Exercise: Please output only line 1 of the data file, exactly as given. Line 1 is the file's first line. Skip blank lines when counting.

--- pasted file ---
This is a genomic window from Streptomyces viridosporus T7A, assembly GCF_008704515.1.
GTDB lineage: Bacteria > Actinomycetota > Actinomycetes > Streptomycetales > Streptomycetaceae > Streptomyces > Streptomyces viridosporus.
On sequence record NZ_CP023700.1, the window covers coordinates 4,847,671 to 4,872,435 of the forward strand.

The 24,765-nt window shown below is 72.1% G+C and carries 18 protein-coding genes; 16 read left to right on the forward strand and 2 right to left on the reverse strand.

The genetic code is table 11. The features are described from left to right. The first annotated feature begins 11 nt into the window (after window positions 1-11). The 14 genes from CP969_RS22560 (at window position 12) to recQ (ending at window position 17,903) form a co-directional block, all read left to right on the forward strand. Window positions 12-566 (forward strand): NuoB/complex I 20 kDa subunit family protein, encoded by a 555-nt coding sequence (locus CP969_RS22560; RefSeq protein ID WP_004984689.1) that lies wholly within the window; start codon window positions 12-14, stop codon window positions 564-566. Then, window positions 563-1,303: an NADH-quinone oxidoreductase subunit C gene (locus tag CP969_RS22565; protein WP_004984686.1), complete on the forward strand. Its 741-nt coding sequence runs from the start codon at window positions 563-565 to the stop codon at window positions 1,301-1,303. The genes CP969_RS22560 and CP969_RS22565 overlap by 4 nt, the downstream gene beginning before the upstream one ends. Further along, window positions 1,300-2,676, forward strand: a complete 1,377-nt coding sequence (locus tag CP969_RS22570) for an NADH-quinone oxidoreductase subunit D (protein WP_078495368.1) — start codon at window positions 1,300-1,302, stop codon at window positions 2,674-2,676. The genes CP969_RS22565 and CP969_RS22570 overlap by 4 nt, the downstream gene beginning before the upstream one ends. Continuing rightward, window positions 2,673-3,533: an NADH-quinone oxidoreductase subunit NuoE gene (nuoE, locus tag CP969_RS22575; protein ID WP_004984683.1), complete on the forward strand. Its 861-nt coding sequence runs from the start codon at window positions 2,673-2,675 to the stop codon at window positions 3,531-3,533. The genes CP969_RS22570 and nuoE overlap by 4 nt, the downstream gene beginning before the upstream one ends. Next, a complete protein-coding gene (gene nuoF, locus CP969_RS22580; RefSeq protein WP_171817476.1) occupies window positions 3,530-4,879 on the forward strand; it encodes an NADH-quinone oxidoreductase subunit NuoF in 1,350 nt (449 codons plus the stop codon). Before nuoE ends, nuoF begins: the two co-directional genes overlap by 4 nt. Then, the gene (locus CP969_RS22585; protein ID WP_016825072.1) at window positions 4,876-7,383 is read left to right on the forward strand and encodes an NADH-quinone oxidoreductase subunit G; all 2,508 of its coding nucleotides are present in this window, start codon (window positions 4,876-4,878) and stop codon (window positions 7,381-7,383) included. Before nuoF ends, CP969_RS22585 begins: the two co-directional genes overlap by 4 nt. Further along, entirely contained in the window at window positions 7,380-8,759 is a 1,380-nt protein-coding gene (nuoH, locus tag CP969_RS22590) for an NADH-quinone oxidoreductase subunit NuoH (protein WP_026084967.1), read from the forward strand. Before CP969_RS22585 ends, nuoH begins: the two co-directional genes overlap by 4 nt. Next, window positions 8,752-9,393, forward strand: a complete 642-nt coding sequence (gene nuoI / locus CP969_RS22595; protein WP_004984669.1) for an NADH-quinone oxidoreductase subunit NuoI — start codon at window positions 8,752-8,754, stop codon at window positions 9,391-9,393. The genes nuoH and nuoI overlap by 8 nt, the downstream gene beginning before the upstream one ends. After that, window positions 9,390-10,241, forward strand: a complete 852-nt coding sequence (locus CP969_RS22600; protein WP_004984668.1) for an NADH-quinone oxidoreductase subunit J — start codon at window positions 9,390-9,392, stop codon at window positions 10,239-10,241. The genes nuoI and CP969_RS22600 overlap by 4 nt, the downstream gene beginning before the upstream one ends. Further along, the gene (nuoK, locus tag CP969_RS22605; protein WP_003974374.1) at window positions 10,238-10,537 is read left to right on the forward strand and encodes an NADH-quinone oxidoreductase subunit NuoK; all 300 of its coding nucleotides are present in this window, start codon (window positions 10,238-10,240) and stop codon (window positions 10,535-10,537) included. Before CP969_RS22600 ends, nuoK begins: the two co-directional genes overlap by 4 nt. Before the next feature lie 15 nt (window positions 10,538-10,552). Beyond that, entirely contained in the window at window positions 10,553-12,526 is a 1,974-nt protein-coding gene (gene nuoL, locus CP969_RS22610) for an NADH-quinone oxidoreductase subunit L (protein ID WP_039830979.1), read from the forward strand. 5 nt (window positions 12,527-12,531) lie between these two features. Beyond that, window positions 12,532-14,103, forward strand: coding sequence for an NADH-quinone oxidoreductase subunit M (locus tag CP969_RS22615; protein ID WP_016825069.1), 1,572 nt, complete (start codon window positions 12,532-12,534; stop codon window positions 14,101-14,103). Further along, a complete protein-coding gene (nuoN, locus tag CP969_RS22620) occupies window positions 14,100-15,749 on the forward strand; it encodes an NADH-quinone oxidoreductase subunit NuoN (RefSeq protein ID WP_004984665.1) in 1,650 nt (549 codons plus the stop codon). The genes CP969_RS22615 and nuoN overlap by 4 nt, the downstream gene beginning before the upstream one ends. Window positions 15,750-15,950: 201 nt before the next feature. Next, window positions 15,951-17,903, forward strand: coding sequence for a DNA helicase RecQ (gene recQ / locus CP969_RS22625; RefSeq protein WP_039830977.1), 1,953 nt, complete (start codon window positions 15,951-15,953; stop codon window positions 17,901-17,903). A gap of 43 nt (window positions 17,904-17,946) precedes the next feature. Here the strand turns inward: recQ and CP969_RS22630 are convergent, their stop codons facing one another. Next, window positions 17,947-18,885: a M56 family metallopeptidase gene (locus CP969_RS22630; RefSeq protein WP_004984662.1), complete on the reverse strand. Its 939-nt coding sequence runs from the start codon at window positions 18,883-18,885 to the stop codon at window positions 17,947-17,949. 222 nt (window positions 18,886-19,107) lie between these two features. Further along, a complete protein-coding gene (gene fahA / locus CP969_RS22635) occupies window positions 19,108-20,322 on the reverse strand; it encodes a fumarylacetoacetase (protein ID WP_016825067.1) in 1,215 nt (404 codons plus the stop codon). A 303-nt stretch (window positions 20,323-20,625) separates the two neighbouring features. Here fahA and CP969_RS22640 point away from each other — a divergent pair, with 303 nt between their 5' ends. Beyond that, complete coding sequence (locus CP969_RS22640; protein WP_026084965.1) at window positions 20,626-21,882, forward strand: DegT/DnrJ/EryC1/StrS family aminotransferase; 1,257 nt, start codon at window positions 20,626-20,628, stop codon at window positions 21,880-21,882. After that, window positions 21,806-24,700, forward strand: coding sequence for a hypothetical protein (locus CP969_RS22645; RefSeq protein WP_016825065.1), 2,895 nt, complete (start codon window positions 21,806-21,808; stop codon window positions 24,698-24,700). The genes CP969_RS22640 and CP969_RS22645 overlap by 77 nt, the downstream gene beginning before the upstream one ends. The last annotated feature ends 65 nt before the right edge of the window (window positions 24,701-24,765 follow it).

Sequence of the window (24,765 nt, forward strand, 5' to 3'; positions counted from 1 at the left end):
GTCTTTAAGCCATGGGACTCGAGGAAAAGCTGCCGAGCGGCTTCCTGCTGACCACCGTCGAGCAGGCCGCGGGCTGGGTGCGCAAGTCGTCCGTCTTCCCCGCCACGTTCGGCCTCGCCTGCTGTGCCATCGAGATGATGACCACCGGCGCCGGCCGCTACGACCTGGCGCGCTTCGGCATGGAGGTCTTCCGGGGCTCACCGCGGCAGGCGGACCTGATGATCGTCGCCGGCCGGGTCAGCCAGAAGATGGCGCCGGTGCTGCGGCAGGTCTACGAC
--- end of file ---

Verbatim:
This is a genomic window from Streptomyces viridosporus T7A, assembly GCF_008704515.1.